No helicopter cowboying from him. No cell phones either to call and ask questions, just one rotary phone in the ranch house. No Google to consult on how to drive a swather. No room for error when all I could do was learn from my mistakes and hope I didn’t wreck the machinery. And no talk about how hard the work was. 

Long before I heard the term “Cowboy Up,” I learned a lesson at the hands of gruff Montana men: “Get the job done, depend on your own senses, don’t complain, and if you are looking for easy, go away.”

The western half of the state has these folk, who abide by this ethos, working the fields and livestock as well. But the invasion of comfort-seeking immigrants to our western valleys bring an attitude of demanding-convenience and entitlement to our land.

How many of life’s most important lessons come from taking the easy way out, or by having the means to avoid pain and adversity, or to pretend that there are people and tasks and causes beneath you to engage with?

If the good people of Miles City were to create a landscape painting together as a community, what would be in it?

Similarly, pose the same exercise to Bozemanians. Open space bonds and conservation easements are so critical and desperately needed as the aesthetic essence of the Gallatin Valley is being transformed forever.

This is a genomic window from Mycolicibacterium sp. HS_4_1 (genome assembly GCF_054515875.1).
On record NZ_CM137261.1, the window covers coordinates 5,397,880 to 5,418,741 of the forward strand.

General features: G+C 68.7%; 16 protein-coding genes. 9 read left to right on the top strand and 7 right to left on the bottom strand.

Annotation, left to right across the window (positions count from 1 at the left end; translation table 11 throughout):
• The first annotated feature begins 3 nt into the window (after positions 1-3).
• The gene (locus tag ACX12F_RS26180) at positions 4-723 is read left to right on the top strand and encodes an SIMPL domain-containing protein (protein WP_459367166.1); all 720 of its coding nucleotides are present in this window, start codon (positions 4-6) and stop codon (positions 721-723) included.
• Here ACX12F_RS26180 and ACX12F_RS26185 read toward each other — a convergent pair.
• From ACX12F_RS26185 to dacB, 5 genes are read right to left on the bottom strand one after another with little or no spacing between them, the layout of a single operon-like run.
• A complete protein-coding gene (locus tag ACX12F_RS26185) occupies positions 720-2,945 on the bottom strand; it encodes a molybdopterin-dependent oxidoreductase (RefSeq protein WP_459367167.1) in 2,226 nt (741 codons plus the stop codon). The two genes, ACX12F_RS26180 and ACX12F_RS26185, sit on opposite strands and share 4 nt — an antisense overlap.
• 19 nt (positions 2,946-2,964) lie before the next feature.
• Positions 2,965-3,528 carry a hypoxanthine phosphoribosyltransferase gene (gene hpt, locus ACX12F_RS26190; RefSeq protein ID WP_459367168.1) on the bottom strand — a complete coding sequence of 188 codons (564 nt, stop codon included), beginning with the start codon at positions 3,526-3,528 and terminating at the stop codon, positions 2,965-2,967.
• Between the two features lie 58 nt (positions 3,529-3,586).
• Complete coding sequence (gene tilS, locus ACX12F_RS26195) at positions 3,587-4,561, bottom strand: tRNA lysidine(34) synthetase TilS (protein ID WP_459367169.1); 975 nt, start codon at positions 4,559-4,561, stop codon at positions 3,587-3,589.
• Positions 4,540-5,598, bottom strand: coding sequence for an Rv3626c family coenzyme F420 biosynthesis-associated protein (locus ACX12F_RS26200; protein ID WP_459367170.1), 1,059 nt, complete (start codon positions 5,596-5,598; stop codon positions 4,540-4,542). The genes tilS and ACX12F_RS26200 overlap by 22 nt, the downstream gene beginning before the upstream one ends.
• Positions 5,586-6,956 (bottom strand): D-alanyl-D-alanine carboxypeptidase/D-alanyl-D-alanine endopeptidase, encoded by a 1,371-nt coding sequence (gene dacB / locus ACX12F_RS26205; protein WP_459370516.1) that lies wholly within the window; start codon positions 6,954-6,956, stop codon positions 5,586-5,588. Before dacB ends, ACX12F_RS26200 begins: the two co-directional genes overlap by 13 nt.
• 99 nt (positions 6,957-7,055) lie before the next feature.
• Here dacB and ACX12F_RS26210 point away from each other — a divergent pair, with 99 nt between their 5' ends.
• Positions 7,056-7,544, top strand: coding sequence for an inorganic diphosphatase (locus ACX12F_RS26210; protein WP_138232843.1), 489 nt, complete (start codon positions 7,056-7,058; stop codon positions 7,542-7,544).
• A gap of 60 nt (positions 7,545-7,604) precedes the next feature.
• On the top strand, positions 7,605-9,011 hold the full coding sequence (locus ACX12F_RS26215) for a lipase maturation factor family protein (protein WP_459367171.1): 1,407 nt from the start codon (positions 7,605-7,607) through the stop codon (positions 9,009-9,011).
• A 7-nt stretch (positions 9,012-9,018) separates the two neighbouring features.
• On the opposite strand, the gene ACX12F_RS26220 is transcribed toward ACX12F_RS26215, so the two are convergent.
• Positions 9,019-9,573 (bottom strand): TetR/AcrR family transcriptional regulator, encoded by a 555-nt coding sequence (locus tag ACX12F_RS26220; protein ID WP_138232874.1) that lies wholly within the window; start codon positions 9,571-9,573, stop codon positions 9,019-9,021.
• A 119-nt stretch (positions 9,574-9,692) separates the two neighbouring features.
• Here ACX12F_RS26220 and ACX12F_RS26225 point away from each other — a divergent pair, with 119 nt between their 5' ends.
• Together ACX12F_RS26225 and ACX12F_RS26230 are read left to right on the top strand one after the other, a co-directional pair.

Hail the conservators! Yet we are drowning in good intentions as a tidal wave of displaced wealthy claim western Montana as their new home. The pall of hubris, the belief they are owed something, and relentless pursuit of the easy creep into our mountain valleys laying claim to land and community unearned.

Let’s not tame Bozeman’s bucking horse. May the demands of Montana’s weather beaten soul break the hedonistic spirit of those who chose to see place and landscape only through the delusional lenses of real estate brochures.

Timothy Tate
About Timothy Tate

Community Psyche columnist Timothy J. Tate, who lives in Bozeman, Montana, has been a practicing professional psychotherapist for more than 30 years. For decades, he had an office on Main Street behind The Blue Door. He still works with clients downtown.